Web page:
There have also been upheavals at print media and Internet publications.
■ ON THE OTHER hand, the government is injecting funds into the cash-strapped IBA. On Tuesday morning, an agreement was signed between the IBA, the Prime Minister’s Office and the Finance Ministry whereby the Treasury will give the IBA a grant of NIS 90 million, plus a loan of NIS 240 million and another bridging loan of NIS 400 million which will enable the creation of a new IBA complex, replete with state of the art equipment.
For more than 30 years, readers of Israeli newspapers have been fed reports about the imminent implementation of reforms at the IBA.
During that long period negotiators, officials and political parties responsible for the implementation of the IBA Law have changed, but the situation at the IBA has not.
With few exceptions, wages are low, flaws in the system are exploited, State Comptroller’s Reports on the IBA are unfailingly negative, the payroll is topheavy with human dross, the equipment is outdated, the IBA is operating under a multi-million shekel deficit, things that should be done in-house are being outsourced, and employees don’t know if and when they will lose their jobs.
Despite all the disappointments that they have encountered to date, the people at the IBA have not lost their sense of optimism, and there is a certain euphoria in the air in the belief that this agreement will finally pave the way to the reforms.
Only time will tell.
■ IF JOURNALISM was regarded as an interesting and adventurous profession, diplomacy was considered to be a glamorous profession in which diplomats socialized at cocktail receptions with leading politicians, socialites and business tycoons.
That still happens to some extent, but every diplomat knows that true diplomacy takes a lot of hard work – and these days a lot of courage. Several former Israeli diplomats, speaking at a conference this week at the Netanya Academic College, said that diplomacy is a dangerous profession.
It has become more so in recent years, but it has in fact been dangerous for a very long time. Dr. Meir Rosenne, a former ambassador to the United States and France, said that the romantic notion that many people have of diplomatic life is erroneous.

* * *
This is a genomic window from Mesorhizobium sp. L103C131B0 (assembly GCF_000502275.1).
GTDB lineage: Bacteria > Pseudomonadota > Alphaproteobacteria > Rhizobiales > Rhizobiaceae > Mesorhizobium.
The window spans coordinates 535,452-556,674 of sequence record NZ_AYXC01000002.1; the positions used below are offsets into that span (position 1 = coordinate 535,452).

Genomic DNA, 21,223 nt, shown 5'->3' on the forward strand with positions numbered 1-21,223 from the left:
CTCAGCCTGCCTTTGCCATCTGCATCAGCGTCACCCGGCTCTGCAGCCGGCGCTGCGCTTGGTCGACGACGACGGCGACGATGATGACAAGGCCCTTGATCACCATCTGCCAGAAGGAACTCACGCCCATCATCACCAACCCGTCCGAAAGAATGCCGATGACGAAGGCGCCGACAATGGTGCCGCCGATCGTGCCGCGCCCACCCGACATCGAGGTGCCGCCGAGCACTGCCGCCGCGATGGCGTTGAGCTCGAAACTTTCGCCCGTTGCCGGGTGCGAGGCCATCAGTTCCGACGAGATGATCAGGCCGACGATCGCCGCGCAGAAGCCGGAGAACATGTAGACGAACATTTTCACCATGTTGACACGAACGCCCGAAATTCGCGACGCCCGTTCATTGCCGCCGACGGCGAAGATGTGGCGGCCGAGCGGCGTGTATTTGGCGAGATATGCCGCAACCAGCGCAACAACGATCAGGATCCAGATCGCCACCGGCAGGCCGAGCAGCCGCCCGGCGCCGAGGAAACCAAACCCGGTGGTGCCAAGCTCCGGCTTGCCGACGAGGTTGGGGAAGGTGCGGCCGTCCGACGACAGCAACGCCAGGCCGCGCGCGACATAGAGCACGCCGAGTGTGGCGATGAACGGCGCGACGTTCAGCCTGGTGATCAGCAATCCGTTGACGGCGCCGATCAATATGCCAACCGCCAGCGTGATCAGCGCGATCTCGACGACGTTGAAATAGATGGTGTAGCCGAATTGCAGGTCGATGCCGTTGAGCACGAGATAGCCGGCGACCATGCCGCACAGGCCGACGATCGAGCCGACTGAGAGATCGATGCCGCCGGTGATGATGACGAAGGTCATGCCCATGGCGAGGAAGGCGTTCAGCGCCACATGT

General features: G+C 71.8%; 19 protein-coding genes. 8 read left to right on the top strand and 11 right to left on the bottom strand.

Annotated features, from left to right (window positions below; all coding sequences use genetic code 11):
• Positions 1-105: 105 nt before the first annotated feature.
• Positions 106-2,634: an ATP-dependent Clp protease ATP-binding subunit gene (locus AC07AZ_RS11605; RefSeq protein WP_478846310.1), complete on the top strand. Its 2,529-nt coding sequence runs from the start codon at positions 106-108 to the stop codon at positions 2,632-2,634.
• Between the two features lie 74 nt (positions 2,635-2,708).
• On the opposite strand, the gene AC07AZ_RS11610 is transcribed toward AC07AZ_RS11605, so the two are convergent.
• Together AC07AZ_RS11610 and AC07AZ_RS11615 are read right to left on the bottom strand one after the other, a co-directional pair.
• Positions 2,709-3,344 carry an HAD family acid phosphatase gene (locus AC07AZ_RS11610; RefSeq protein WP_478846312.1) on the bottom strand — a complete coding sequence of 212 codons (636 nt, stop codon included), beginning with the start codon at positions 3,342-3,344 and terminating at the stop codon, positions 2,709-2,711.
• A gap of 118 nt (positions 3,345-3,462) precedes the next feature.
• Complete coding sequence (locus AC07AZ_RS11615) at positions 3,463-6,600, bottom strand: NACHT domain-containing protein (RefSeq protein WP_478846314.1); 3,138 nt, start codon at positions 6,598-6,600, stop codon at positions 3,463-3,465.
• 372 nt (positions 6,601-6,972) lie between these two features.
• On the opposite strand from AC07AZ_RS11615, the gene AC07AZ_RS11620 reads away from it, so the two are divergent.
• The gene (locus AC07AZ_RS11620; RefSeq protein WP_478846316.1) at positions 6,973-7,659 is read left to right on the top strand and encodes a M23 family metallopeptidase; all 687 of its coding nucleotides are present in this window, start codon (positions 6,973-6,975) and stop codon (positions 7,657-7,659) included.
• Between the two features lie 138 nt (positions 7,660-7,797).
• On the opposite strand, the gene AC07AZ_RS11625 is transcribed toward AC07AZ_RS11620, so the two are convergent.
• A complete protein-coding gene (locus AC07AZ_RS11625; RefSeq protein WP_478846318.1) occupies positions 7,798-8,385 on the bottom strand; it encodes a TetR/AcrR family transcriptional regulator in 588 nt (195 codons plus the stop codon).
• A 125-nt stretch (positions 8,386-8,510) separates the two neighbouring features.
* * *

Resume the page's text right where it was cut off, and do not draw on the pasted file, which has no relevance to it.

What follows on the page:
Diplomats, and not only Israeli diplomats, constantly confront danger. Former MK Colette Avital, who was a longtime career diplomat before she entered politics and served, inter alia, as ambassador to Portugal and consul-general in New York, recalled that when she was serving in the Israel Embassy in Paris she had narrowly escaped a terrorist attack.
When checking the exhaust pipe of her car, she saw what she presumed to be a bomb. She alerted security and it transpired that her suspicions were correct.
Security removed the bomb, and Avital was informed that it had been strong enough to kill her had she been driving her car.
Referring to the recent attack on an Israeli Embassy car in India in which Tal Yehoshua-Koren, the wife of the defense attaché, was injured, Avital said the problem was that there is not always enough intelligence information to prevent such actions.
Eytan Bentsur, a former director- general of the Foreign Ministry, concurred, but added that the ministry does everything possible to guarantee the safety of its representatives abroad. Yitzhak Meir, who served as ambassador in Belgium and Switzerland, said that during these periods he had received several threats on his life.
By the way it’s just as dangerous to be a foreign correspondent, as was seen in Syria this week.
■ WHILE ISRAELIS are on tenterhooks waiting to see if film director and screen writer Joseph Cedar returns from Los Angeles next week with an Oscar in his luggage, Alexandra Milchan, the daughter of famous Israeli expatriate producer and philanthropist Arnon Milchan, is planting the seeds for future Cedars. The Israeli-born Alexandra, who is a senior vice president in her father’s company, has set up a content hothouse in Israel to discover and encourage Israeli creativity and to promote it abroad.